“I really worry about you,” she said. “You’re so insecure. So in need of reassurance. So weak.”
I blinked my eyes twice in slow motion, feeling a wave of shock wash over me. True, I’ve always been a sensitive person. This wasn’t the first time in my life someone had said something like this to me. But coming from her, the allegation that sensitive somehow equaled weak? Well, it was rich indeed.
She’d spent hours talking to me about her soft parts. The things that threatened to drive her mad. Her vulnerabilities and insecurities. And my response to all of that had been to listen carefully, do my best to validate her feelings, and offer reassurance.
It wasn’t a huge deal or anything. When I care about someone an awful lot, I’m generally happy to give them reassurance. Even if it takes a while and my first efforts fall flat. So I’d just done it without pointing it out or making a big deal of it. Y’know, I didn’t ask for brownie points or anything.
However, when life circled back around and I was hit with a difficult patch of my own, and I turned to her for the first time seeking a bit of comfort from her, well… all of a sudden, I was needy. And — eye roll — weak.
Forget that vulnerability isn’t necessarily weakness but can actually be a form of strength. Taking off your armor and allowing yourself to be fully seen.
But whatever, Trevor.
Once the first wave of shock had subsided, I explained to her that I found what she’d said deeply confusing. She countered with a patronizing observation that she understood that not everyone was as strong as her but that I needed to get myself together.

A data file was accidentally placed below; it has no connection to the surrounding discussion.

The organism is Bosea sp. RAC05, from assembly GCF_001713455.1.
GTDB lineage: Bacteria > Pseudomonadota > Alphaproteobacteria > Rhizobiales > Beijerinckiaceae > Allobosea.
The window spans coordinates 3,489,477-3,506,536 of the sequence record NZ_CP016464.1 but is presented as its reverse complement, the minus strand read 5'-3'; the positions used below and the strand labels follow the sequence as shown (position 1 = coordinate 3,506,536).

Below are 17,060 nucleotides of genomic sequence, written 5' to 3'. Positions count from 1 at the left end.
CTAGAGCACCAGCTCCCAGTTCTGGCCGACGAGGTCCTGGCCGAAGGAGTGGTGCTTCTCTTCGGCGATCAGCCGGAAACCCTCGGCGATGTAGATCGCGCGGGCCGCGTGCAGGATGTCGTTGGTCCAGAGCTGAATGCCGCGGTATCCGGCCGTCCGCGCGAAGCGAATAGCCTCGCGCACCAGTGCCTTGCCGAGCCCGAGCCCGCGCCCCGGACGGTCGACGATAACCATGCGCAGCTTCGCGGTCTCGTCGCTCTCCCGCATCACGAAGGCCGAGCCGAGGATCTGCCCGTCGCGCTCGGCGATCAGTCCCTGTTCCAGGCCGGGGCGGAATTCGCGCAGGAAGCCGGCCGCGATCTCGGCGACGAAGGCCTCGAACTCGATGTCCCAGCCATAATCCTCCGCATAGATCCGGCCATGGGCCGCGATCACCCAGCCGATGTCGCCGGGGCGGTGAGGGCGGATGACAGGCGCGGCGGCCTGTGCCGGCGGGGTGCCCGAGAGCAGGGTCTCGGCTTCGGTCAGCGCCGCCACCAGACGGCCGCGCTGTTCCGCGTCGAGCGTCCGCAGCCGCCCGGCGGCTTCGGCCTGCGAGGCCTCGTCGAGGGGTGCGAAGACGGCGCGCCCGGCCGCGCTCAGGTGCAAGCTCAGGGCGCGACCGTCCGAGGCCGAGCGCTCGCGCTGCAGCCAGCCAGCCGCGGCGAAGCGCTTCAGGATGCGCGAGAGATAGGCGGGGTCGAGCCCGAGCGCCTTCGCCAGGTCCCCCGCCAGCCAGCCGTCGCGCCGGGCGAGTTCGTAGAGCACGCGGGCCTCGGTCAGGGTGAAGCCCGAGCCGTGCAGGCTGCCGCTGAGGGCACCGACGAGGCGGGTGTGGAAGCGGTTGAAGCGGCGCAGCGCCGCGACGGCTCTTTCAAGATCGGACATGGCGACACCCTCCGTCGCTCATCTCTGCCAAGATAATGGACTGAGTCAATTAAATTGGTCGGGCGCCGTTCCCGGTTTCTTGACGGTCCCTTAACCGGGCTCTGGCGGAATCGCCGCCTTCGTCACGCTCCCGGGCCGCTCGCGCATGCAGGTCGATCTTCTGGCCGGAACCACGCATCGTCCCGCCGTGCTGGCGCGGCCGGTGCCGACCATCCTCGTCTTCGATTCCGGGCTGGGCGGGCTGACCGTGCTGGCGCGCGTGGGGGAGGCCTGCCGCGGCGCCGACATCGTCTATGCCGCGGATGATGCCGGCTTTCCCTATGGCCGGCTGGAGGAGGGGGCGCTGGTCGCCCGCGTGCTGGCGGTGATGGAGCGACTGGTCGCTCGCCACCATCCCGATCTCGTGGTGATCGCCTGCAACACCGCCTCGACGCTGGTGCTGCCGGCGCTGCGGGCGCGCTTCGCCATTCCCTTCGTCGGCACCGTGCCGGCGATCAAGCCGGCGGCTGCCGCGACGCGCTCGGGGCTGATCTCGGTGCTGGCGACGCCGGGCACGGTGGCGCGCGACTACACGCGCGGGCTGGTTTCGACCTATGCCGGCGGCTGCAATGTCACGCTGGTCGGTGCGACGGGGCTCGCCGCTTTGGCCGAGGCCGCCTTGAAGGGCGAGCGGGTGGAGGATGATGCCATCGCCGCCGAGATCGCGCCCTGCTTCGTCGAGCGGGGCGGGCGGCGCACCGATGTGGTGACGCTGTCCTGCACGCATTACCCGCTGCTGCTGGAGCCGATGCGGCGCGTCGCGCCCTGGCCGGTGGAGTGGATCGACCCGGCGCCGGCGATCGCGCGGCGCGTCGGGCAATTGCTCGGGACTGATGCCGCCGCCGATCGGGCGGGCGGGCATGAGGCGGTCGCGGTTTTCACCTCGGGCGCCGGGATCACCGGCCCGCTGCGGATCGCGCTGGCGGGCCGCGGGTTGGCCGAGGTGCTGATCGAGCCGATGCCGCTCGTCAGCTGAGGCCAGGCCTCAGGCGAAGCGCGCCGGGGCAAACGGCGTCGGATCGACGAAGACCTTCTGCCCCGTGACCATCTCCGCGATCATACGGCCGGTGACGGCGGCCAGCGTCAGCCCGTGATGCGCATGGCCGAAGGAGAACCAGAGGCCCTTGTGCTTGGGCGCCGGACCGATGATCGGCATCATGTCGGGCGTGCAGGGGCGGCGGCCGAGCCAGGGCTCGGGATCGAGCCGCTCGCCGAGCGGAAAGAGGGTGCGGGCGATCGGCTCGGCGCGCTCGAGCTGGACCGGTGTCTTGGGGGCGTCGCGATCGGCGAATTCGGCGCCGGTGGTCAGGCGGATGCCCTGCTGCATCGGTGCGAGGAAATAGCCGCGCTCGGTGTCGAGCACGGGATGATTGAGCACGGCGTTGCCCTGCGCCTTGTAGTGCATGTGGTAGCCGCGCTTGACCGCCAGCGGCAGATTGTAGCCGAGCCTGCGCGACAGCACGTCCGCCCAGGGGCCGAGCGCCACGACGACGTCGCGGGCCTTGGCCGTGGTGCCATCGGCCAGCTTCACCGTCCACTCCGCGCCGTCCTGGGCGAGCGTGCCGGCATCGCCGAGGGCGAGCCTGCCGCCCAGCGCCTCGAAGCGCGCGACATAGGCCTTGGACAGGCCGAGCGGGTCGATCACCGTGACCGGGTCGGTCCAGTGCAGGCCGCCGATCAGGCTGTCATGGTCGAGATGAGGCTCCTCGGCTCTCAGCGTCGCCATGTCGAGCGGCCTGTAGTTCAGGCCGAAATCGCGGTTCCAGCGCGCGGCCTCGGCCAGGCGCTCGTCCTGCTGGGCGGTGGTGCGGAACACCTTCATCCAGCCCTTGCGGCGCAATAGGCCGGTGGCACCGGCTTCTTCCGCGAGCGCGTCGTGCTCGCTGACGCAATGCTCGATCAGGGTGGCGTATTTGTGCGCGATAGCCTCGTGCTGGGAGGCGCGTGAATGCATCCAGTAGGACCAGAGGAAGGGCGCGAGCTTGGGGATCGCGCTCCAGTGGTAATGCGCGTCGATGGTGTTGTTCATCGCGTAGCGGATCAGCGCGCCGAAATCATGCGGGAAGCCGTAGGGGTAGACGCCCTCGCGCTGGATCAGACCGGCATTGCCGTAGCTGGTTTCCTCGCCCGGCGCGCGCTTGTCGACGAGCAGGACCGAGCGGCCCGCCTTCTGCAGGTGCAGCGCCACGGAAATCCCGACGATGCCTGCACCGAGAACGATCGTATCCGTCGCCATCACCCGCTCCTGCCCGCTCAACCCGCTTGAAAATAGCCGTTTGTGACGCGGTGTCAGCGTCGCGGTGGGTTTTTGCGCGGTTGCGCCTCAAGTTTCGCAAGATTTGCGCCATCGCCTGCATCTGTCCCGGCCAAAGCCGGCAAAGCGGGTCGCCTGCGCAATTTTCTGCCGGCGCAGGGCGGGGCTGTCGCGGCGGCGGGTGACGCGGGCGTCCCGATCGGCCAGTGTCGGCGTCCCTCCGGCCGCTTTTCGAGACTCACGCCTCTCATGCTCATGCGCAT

As though the past few months where I’d served as a source of her strength had never happened.
When You’re Really Good at Providing Reassurance, Sometimes People Don’t Even Realize You’re Doing It
Sadly, this isn’t the first time I’ve been through this particular pattern.
Sometimes when you’re dating a person with anxious attachment, and you are good enough at providing them reassurance, they start to think they’re a more secure person than you are. Especially if you’re doing it proactively when they’re only a little upset. And when you don’t really point out what you’re doing for brownie points or complain about being asked to do it when it’s inconvenient.
Commonly thrown around axioms like “no amount of reassurance will help an insecure person feel better about themselves” are complicit in this delusion. They enable a person to develop a warped sense of their own relationship with emotional reassurance.
It’s also just not true. I’ve watched what can happen when you reassure someone who has gone without kind words for so long. They transform before your very eyes. It’s like when it rains in the desert and the cacti bloom.
The Moment I Turn Off the Tap, You’re Dying of Thirst
It’s been years since we’ve spoken, but sometimes I think about what I’d like to say to her:
When it comes to reassurance, I’m a free-running tap of clean water.
And you’re a stagnant puddle in a place where it never rains.
There’s a reason I’m thirsty for reassurance at the moment and you’re not. And it’s not because I need more water than you.
Because the moment I turn off the tap, you’re dying of thirst.
My new book is out!
Dealing with Difficult Metamours, the first book devoted solely to metamour relationships, full of strategies to help you get along better with your partners’ other partner(s).